Weekly Briefing 6/6/21 - The Forecast

Weekly Briefing 6/6/21

Weekly Briefing 6/6/21

 

Bullion banks have significantly reduced short positions over the past three months.  Institutional money is always forward-looking and positions capital months before whispers reach the retail trading community.  Basel III, an anticipated event, is expected to go into force at the end of June. It is a complex change to the COMEX system and will effect gold’s trading in different ways, both positive and negative.

Gold will become a tier one asset for central banks and will thus become more desirable for them.  Initially, as a tier three asset, gold could only provide half of its market value to the banks’ solvency requirements.  It will now provide 100%, its full value, towards the solvency requirements. Central banks are the world’s largest holders of physical gold and their stake will now begin to drastically increase, likely boosting gold prices significantly. Collectively, central banks own 90,000 tons of gold.
It is also interesting to note that SWAP desks which provide liquidity to gold miners and other businesses which deal in gold will be adversely effected. These desks deal primarily in unallocated gold and paper gold. The margins in their loan business are razor thin and these new regulations are forcing many desks to close up shop due to less liquidity.  This will make liquidity in the market much thinner and the end result will be greater price swings. The main reason behind these new central bank rules are to make gold less desirable to own and trade. Dating back to the 1970’s, institutions owned 6% of the outstanding bullion, but as of this year, that number is down to 5%.  Yet central banks have done nothing but buy for the past five decades. The botton line is that gold is one of the most valuable assets on the planet and has withstood the test of time.  Central bankers want an environment that allows them to control and own the most amount of physical bullion possible going forward – especially since we are in an era of currency debasement and astronomical debt.  Central Banks will continue to continue to make gold less desirable and more difficult to own for the rest of the world as they alone increase their personal stakes.  So the big question remains: will Bullion banks still short gold? The answer is yes, but it will be far more difficult due to less liquidity from a reduction of SWAP desks and the hoarding of physical gold as a result of it being a tier 1 asset.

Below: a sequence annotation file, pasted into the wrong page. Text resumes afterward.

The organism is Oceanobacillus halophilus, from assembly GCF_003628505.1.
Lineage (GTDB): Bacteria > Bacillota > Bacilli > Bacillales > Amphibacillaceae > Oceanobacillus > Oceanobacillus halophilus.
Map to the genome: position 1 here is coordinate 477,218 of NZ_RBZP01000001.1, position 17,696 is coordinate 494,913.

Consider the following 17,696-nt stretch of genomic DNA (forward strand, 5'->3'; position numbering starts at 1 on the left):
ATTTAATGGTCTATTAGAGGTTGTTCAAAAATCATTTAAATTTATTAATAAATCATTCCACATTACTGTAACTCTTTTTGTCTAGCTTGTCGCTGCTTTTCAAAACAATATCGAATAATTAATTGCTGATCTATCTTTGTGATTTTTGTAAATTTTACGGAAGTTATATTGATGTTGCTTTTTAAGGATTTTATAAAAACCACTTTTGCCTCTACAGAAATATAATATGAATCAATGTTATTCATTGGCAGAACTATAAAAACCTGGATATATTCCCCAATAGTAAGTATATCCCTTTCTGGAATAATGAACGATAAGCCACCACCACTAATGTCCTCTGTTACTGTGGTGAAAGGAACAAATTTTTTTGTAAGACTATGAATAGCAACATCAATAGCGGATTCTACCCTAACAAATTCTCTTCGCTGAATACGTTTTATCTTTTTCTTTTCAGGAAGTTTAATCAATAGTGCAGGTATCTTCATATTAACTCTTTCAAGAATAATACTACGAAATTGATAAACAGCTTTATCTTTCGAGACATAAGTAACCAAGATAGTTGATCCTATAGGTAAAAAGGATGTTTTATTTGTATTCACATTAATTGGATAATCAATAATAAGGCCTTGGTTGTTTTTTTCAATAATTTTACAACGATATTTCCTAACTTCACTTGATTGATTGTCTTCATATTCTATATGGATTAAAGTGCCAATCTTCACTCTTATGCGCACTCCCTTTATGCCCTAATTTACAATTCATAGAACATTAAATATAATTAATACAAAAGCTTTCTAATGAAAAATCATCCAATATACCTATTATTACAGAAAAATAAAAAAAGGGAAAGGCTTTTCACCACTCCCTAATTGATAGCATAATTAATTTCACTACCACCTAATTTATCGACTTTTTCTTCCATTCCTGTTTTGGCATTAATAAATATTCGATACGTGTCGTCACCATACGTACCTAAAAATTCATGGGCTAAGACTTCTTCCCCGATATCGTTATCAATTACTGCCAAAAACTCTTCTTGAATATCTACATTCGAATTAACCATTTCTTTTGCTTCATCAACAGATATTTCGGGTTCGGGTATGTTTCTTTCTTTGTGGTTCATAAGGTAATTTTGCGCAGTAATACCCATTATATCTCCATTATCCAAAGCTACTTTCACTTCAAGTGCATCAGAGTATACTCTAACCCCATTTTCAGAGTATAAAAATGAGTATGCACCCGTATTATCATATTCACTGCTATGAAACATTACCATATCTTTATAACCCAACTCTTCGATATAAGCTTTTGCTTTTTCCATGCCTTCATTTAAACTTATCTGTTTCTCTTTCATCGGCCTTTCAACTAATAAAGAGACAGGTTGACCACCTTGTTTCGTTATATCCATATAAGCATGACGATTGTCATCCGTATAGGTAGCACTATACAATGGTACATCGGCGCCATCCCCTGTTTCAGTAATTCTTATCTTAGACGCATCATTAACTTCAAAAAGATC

Now we will examine what this means for the price of gold for the long and short term. Initially, we expect a price spike into mid-June with potential for extension into early July. The price spike may exceed our expectations based on bullion desks’ fear of shorting until they become comfortable post Basel III.  From there, gold should pullback but remain elevated into September with potential for higher highs.  Gold miners and silver should catch up to the price of gold into August.  Gold members will be apprised of projections on a daily basis throughout this rally which has spectacular potential.  Knowing which asset class (SLV, GLD, GDX, etc) to be in over the next two months will also be key to maximizing profits in the metals sector. Each one will take turns leading at different times as occurs in every metals rally.  Long term, gold is likely to trade at or near $5000 by 2024 at the latest.
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